acquiring five per cent or more have to disclose change in their shareholding in prescribed format.
Those already having a stake of five per cent or more, have to disclose change in shareholding of
two per cent or more. This would apply even if the shareholding of such an entity falls below
five per cent as a result of sale of shares. The SEBI directive asks promoters to provide details of events that led to the shares being pledged (creation of encumbrance), released or invoked along with the date.
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SEBI eases rules for foreign portfolio investors to boost inflows

The Securities and Exchange Board of India (SEBI) has proposed grant of registration to Foreign Portfolio Investors (FII, QFI, Foreign citizens) within 10 days of application under the new Foreign Portfolio Investor (FPI) regime. The FPIs would be allowed to invest across a host of the capital market segments, including in shares, debentures, warrants, mutual funds, collective investment schemes, derivatives, treasury bills and government securities. Besides, they can also invest in the commercial papers, security receipts of asset reconstruction companies, perpetual debt instruments, non- convertible debentures, infrastructure debt funds and Indian Depository Receipts. However, one FPI can hold a maximum of 10% equity shares in a company, subject to the applicable sectoral caps.
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SEBI plans new norms for default proceedings

The Securities and Exchange Board of India (SEBI) has proposed new norms for settlement of administrative and civil proceedings against suspected market defaulters, except in cases of serious violations like illicit pooling of funds from investors, insider trading and fraudulent and unfair trades.
The list of violations that can't be settled has been expanded widely under the new norms, which also provide for the involved entity to file settlement plea within 60 days of the Show Cause Notice served by the SEBI. It has said that a plea to settle pending cases, upon payment of settlement charges and related costs, will not be considered if the applicant has already been party to two earlier settlements.
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Finance Ministry to relax ADR norms for Indian firms

After allowing unlisted India-registered companies  to list on exchanges abroad, the government is all set to ease norms for companies to raise money through American Depository Receipt (ADR)
issues in overseas equity markets. Sources in finance ministry said companies will now be allowed to issue level 2 and level 1 ADRs, which are easier and less expensive ways to raise money. Currently, Indian-listed companies are allowed to issue what is known as level 3 ADRs. Level 2 ADRs have easier listing requirements and can be listed on NASDAQ, while level 1 ADRs have the loosest listing requirements by the SEC and do not need to be listed. They can be traded over-the-counter level 3 ADRs means the company has to fulfil all conditions placed by the US Security and Exchange Commission (SEC) to list such an instrument on exchanges like NASDAQ and New York Stock Exchange (NYSE).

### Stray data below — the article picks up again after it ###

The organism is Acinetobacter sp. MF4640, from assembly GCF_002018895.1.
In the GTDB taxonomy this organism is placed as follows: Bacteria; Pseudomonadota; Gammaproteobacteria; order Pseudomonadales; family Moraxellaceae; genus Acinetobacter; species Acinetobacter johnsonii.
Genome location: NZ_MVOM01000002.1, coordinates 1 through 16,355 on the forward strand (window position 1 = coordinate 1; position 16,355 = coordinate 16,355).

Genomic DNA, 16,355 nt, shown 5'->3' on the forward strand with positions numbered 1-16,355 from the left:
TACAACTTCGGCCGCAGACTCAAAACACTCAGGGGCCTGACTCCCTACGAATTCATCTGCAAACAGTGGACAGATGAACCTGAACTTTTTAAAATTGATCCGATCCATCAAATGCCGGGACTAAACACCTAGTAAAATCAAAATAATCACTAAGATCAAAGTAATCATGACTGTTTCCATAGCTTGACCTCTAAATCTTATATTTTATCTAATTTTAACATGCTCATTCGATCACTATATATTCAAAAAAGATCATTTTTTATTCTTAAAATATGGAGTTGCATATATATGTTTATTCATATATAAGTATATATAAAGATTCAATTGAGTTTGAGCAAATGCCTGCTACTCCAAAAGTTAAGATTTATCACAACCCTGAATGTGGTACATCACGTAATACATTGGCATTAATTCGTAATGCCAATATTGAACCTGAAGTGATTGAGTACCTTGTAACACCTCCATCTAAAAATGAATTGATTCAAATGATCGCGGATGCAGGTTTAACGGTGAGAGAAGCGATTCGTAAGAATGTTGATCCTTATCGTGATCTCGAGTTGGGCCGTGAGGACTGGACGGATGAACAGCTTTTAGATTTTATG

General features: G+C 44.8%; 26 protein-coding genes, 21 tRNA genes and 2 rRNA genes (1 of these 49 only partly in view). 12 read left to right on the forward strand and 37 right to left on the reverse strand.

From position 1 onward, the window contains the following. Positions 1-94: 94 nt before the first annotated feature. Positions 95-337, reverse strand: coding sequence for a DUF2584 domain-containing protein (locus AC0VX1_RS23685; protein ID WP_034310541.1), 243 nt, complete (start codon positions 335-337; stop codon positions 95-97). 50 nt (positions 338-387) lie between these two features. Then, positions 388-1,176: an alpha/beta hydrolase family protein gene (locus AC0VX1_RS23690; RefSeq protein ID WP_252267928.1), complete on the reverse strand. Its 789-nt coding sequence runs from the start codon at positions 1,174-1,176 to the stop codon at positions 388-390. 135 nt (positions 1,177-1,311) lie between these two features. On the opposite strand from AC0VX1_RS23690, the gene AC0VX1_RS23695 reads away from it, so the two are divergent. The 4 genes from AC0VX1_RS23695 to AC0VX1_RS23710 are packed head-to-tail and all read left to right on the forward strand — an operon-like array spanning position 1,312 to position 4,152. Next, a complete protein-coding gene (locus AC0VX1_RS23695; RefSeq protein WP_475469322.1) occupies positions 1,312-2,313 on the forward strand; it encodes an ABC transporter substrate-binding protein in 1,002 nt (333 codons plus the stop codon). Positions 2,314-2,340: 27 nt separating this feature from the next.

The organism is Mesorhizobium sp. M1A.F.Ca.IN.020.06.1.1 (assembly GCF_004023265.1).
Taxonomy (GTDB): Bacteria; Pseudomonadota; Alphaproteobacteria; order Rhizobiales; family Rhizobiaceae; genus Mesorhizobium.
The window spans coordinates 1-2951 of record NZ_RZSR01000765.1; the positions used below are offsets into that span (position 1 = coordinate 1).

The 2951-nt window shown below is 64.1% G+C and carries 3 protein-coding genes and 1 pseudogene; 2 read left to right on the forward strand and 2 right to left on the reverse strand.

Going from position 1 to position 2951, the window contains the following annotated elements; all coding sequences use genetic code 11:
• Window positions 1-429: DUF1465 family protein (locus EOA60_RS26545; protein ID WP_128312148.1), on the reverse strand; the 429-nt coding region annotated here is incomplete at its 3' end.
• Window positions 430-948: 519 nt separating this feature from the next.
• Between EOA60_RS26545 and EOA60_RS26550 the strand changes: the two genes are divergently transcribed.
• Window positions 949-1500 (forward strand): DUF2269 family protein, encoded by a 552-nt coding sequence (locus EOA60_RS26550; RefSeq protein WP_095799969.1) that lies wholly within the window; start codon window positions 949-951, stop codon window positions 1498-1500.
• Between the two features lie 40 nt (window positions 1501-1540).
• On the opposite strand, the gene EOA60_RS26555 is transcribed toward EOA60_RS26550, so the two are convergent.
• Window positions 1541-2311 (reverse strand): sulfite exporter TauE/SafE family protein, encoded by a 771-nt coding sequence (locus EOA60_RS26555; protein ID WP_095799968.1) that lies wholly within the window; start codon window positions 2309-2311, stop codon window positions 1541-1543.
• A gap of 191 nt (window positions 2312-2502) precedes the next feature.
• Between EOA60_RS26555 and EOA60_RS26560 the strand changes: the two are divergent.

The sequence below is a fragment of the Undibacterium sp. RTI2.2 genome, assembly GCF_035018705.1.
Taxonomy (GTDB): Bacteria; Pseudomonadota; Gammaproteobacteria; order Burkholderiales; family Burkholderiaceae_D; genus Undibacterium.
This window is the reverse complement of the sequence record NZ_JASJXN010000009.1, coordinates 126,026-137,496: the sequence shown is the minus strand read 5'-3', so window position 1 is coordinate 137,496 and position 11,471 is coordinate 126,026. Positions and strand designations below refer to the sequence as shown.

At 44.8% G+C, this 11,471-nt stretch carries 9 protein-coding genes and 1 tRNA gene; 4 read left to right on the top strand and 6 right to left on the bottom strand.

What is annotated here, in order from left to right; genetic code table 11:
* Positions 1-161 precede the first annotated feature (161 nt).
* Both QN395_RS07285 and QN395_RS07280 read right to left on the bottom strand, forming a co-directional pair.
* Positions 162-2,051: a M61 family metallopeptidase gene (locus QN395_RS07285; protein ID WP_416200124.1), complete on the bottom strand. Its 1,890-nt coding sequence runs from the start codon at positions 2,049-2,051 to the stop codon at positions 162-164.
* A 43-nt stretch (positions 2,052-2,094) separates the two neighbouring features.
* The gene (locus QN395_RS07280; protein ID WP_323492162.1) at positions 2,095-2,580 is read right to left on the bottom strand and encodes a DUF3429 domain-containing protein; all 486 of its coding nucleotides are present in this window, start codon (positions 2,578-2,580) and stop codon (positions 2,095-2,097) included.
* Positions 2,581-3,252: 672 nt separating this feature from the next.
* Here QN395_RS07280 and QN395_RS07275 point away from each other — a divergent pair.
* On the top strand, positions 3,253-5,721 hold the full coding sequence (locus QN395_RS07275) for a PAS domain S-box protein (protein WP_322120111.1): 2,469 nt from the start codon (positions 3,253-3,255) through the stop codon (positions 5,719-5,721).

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SEBI issues draft guidelines for realty investment trusts

The Securities and Exchange Board of India  (SEBI) has pegged the initial offer size at Rs 250
crore and made listing of units mandatory for all REITs (Real Estate Investment Trusts). A minimum public float of 25% has been specified to ensure adequate public participation and float in the units.
SEBI has further said that the size of assets under REIT should not to be less than Rs 1,000 crores,
which "is expected to ensure that initially only large assets and established players enter the market". However, initially, till the market develops, SEBI has proposed that the units of the REITs may be offered only to high net worth individuals/institutions.
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SEBI eases share transfer norms for deceased holders' accounts

The Securities and Exchange Board of India  (SEBI) has simplified the procedure for transfer of securities from the account of a deceased person and raised the threshold limit for such transactions in demat format to Rs 5 lakh. The move is aimed at making transmission of securities in both dematerialised and physical modes more efficient and investor friendly.
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Facilitating transaction in Mutual Fund schemes through the Stock Exchange Infrastructure.

The Securities and Exchange Board of India  (SEBI) has said that a mutual fund Distributor registered with Association of Mutual Funds in India (AMFI) and who has been permitted by the concerned recognised stock exchange, (MF distributor) shall eligible to use recognised stock exchanges' infrastructure to purchases and redeem mutual fund units directly from Mutual Fund/Assets Management Companies.
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General Information Document

The Securities and Exchange Board of India (SEBI) has notified generic disclosures to be brought out in the General Information Document (GID). Accordingly, generic information need not be provided in the Abridged Prospectus. This will substantially reduce unnecessary printing cost. Lead Manager(s) shall ensure that the updated GID is made available to investors and the updated GID is made available on the websites of the Stock Exchange(s) and lead manager.
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Centralized Database for Corporate Bonds/ Debentures

The Securities and Exchange Board of India (SEBI) has decided to create a centralized database regarding corporate bonds which are available in demat form for public dissemination. Both the depositories' viz. NSDL and CDSL, jointly, shall be the repository of information pertaining to the corporate bonds/debentures.